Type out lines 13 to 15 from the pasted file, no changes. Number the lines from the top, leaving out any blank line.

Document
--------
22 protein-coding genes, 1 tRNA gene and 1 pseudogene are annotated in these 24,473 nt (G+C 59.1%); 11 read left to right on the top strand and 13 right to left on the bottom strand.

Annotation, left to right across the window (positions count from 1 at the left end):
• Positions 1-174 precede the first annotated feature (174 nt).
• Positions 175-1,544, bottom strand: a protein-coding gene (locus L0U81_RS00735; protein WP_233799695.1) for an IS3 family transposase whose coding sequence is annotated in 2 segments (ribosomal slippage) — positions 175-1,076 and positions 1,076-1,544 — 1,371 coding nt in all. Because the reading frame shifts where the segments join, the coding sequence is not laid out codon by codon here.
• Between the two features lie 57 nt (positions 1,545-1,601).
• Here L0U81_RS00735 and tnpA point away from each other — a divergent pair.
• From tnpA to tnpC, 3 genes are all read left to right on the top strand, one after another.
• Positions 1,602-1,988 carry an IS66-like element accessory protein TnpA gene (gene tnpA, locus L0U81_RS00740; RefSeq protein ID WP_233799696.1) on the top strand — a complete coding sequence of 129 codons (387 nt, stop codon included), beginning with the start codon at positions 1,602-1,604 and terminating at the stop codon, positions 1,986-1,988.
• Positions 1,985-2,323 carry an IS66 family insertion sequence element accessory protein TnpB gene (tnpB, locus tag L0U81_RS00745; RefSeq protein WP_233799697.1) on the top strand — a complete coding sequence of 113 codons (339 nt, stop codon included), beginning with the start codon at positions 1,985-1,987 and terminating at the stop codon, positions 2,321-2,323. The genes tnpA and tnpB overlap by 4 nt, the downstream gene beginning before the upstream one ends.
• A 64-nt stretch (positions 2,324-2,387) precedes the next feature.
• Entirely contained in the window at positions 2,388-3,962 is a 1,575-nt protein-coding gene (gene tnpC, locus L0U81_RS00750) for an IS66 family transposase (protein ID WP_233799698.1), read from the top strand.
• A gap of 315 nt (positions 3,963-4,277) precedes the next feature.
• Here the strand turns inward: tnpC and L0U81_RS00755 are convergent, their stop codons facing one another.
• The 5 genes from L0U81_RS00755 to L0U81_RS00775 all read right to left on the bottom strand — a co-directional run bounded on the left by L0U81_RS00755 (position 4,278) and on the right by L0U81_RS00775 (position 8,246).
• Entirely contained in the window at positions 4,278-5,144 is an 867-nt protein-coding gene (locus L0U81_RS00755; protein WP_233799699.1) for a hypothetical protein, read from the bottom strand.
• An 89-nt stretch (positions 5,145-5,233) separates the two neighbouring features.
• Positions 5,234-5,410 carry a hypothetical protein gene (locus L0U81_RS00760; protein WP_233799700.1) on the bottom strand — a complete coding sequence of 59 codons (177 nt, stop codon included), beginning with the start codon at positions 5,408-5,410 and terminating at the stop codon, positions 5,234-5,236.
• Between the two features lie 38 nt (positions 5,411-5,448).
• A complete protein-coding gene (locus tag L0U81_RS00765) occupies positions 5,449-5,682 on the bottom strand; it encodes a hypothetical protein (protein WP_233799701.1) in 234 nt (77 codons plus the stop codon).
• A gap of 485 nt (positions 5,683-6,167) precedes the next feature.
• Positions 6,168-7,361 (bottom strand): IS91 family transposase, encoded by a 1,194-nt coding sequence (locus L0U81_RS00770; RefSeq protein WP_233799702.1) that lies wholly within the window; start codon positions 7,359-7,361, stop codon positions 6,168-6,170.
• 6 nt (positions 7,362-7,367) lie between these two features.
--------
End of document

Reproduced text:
• Here the strand turns inward: tnpC and L0U81_RS00755 are convergent, their stop codons facing one another.
• The 5 genes from L0U81_RS00755 to L0U81_RS00775 all read right to left on the bottom strand — a co-directional run bounded on the left by L0U81_RS00755 (position 4,278) and on the right by L0U81_RS00775 (position 8,246).
• Entirely contained in the window at positions 4,278-5,144 is an 867-nt protein-coding gene (locus L0U81_RS00755; protein WP_233799699.1) for a hypothetical protein, read from the bottom strand.